Lost City: Baltimore’s Trolleys, Trackless Trolleys and Buses
There was a time when you could take a trolley from Liberty Heights Avenue or Roland Avenue down to Stewart’s Department Store on Howard Street or one of the downtown movie theatres on Lexington Avenue. This was the way some children got to school and in a time when not many people could afford a car, the street car system enabled someone who lived in southwest Baltimore to work in Highlandtown or “The Point” (Dundalk). The end of World War II and the migration to the suburbs changed all of that.
In the first half of the nineteenth century the need for an urban transportation system arose as nascent cities experienced unprecedented growth. Horse drawn omnibus lines began to be seen on city streets. These lines ran on steel rails embedded in the streets. The vehicles ran smoother and more rapidly than the older horsecars traveling over unpaved streets.
On July 26, 1859, the era of the Baltimore trolley began when a passenger car drawn by four horses traveled from the foot of Broadway to the intersection of Baltimore Street and North Avenue. The fare that day was $.03. When the charter for these trolleys was granted by City Hall, there was a provision that required trolley operators to contribute $.01 to the city for every fare collected. This money was to be used for the maintenance of the city’s parks.(1)
By 1890 there were 178 cars and 1,283 horses in service. In 1899, the United Railways and Electric Company raised the fare to $.05, and instituted a system of transfers that allowed passengers unlimited “transfers” from one line to another to get to their destination. However trips to outlying areas such as Towson, Catonsville and Waverly required an additional fare.
Baltimore can lay claim to a number of firsts in the history of the streetcar. On August 10, 1885 the first commercially operated electric streetcar in America began operation in Baltimore. Leo Daft, an engineer from England, converted the Baltimore to Hampden Line from horse-drawn cars to electricity, via his unique third rail system, using the current from that third rail as the power source. This first line ran from 25th and Howard Streets through Huntingdon and Hampden to Roland Avenue and what is now 40th Street.(2) The first nickel fare collected is now at the Smithsonian Institution.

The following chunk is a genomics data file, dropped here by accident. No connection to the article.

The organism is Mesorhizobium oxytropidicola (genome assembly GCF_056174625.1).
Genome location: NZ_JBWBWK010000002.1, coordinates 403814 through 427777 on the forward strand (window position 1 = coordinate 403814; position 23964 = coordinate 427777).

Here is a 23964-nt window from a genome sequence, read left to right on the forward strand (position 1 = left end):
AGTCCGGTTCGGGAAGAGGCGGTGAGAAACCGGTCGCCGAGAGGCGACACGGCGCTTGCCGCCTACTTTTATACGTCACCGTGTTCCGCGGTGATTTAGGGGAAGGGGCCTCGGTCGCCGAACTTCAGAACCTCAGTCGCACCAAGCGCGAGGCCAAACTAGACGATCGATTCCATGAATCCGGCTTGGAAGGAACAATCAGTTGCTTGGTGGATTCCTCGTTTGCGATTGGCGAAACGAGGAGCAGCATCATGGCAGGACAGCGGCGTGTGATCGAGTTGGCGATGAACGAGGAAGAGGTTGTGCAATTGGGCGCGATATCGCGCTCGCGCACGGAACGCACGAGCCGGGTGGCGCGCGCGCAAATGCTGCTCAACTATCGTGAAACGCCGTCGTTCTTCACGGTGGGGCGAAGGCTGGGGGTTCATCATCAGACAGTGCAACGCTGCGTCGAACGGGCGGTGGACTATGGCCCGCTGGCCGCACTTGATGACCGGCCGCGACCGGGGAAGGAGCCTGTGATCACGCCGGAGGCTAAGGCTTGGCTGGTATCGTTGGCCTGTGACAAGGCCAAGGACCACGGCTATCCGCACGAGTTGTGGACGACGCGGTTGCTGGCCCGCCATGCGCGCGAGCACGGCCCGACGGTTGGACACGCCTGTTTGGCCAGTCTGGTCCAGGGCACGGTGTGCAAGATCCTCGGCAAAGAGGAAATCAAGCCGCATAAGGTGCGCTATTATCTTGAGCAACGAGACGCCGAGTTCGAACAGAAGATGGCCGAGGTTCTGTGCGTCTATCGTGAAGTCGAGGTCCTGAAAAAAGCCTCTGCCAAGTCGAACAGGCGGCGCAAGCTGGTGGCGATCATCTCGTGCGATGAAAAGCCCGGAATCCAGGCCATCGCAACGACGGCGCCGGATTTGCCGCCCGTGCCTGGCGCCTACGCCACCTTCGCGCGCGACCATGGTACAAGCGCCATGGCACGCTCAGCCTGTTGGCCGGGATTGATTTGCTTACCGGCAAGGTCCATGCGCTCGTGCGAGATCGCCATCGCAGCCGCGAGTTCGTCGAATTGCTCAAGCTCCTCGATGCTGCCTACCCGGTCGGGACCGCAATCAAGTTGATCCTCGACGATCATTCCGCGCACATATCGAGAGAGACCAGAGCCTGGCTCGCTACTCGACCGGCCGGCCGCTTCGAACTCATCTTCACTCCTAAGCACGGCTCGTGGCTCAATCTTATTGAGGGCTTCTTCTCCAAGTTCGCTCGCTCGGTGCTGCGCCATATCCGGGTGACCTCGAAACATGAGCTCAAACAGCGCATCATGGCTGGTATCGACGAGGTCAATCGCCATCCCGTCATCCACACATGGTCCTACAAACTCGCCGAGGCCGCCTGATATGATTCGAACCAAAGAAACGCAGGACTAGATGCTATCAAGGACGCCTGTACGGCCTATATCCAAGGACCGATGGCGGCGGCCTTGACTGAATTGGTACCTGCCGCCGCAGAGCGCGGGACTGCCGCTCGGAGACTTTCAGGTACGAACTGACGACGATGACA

Following Daft’s example, the Baltimore Traction Company built a line running from Druid Hill Park to Patterson Park in 1891 using underground steel cables (similar to the system still operating in San Francisco today). The cables were powered by steam engines in nearby warehouses. This cable system was abandoned in 1899 when the company merged with United Railways and Electric Company (UR&E). A consolidation of disparate trolley companies and the various types of trolleys, tracks and power sources resulted in standardization with UR&E and a large coal burning power plant on Pratt Street where some of the 190 foot tall smokestacks remain at the Power Plant entertainment complex today.
Baltimore was also the site of the first elevated electric streetcar line in the country. In 1895, the Lake Roland Electric Railway Company built a thirty-five foot tall steel structure to bring its cars downtown. At the time there were no other north-south thoroughfares for street car lines so the “El” was built above some existing tracks. In 1950, the El service stopped and the overhead tracks were torn down.(3)